May 11, 2011


There have been a number of writers of late who have attempted to pass their fiction off as fact and have been exposed, all of them authors of best sellers. One doesn’t have to ponder long to understand why they did it. Statistically, non-fiction has a wider readership than fiction and publishing houses, like blood hounds, always chase the trend. But who has the gift to predict what the reading public wants now and into the future?   

The anecdotes of publishers and agents who failed to identify a best seller are legion. The latest concerns Kathyrn Stockett, author of “The Help.” In a recent interview she admitted receiving 60 rejections for her book before finding a home.  One agent was particularly nasty and sent a rejection letter accusing her of old fashioned writing that no one would read. Presumably the woman is now eating her words and those of Kathyrn Stockett’s, too.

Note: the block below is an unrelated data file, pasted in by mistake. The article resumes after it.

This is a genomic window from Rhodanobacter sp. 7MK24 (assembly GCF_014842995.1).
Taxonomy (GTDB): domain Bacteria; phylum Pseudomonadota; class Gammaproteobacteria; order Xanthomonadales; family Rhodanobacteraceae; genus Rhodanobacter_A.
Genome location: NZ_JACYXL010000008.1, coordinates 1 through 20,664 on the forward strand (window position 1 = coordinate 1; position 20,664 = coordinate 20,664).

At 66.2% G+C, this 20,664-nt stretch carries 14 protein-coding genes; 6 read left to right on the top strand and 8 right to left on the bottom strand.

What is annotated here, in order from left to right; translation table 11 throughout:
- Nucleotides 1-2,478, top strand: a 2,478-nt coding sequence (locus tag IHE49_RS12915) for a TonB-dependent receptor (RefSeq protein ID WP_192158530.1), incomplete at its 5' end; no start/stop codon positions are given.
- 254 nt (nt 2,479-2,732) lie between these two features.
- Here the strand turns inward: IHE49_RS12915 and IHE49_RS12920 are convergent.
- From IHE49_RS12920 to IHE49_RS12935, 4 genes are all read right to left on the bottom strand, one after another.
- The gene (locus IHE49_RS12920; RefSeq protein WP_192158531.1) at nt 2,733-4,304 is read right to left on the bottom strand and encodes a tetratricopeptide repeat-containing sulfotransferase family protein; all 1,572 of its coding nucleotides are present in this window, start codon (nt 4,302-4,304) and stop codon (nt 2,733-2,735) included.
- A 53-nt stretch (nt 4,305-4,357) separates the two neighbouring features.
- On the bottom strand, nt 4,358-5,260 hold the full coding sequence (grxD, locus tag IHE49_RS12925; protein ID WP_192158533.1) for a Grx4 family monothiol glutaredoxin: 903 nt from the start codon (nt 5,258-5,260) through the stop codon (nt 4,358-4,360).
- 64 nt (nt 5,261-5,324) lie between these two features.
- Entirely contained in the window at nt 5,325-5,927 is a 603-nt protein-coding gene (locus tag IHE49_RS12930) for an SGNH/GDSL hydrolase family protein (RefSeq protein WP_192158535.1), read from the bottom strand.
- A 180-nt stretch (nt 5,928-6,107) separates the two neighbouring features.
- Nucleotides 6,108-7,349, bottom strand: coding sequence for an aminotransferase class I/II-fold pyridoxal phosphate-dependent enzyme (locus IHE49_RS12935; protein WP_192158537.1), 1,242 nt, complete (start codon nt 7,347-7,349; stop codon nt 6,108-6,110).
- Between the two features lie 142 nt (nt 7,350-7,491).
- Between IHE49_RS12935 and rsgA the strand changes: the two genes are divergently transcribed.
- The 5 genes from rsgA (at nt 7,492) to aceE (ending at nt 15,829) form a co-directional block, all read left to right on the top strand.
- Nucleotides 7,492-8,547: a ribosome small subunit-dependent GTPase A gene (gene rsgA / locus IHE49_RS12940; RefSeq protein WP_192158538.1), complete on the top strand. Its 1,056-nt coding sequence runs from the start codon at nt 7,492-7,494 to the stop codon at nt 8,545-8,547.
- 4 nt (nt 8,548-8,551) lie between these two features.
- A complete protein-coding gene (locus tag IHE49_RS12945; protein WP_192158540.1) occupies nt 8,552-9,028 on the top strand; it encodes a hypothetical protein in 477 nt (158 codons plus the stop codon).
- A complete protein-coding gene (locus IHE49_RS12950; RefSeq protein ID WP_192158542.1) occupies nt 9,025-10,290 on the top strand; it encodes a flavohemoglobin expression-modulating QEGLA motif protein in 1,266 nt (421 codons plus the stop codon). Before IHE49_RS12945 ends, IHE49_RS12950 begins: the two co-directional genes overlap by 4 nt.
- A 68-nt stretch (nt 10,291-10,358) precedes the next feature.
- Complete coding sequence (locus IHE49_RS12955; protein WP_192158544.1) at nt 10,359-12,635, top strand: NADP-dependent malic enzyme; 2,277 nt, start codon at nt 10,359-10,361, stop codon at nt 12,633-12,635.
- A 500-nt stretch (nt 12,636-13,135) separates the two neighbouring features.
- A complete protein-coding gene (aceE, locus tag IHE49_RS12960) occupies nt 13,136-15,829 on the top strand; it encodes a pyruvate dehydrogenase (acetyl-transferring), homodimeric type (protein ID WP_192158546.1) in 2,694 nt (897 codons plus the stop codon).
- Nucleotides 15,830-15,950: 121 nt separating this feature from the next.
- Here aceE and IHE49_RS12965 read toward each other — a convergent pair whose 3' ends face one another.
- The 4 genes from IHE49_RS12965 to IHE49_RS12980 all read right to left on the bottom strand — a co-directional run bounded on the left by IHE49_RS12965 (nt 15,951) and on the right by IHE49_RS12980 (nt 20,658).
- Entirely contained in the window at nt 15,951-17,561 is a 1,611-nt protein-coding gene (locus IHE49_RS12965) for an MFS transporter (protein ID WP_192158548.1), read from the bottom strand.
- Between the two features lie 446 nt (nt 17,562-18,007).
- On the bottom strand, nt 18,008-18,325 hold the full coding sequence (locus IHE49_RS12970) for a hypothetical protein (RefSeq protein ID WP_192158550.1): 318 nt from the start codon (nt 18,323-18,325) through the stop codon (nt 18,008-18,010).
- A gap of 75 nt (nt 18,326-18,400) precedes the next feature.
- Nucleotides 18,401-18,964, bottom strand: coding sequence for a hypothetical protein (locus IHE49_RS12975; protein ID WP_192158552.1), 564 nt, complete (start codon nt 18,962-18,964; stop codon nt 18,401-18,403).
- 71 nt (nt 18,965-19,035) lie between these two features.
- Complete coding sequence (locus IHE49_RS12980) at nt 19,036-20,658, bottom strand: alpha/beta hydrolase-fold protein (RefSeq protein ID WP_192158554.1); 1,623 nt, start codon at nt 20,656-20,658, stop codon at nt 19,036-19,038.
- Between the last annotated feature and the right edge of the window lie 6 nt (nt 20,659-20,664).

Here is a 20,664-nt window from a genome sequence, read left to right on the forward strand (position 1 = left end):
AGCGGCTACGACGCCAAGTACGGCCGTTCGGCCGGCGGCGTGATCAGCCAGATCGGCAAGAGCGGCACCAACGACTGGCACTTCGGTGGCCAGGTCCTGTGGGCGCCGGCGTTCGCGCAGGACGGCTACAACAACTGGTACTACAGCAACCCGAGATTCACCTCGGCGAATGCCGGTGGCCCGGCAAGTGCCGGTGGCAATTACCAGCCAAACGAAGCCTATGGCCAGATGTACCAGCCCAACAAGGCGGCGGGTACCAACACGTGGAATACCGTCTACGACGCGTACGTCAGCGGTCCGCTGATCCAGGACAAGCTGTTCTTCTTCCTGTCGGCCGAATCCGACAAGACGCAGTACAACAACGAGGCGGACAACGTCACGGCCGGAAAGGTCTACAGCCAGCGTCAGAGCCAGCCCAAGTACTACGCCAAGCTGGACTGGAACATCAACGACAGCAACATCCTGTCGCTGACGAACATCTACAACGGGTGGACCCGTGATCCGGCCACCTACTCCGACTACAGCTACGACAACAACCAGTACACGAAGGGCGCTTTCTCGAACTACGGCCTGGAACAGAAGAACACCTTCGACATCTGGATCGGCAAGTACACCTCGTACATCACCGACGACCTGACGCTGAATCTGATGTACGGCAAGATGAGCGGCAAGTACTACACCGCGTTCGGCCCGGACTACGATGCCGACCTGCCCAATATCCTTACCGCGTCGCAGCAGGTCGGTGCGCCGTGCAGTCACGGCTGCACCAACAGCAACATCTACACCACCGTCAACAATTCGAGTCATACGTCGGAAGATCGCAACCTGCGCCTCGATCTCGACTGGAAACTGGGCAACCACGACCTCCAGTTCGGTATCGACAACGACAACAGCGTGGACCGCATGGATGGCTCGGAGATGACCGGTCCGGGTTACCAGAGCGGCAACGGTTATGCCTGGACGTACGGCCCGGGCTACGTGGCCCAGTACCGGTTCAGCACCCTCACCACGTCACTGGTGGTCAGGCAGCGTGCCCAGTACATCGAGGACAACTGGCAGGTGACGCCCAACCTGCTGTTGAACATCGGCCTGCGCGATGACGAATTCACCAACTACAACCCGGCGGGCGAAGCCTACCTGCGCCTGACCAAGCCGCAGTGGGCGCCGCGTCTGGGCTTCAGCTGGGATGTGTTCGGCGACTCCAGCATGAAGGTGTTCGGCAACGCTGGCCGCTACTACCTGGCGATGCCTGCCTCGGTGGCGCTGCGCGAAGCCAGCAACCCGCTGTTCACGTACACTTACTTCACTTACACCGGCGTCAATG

But I’d be willing to guess she hasn’t learned from her mistake. Like a lemming, she’ll continue to run with the pack believing she will be safe.


While I don’t condone the hoax perpetrated by writers who lied to their public, the publishing industry is partly to blame. They have too many fixed ideas that don’t bear up under scrutiny. It’s time to challenge the market’s model. With production costs made minimal by today’s technology diversification is possible. The holy grail of the latest trend should be abandoned to serve niche markets.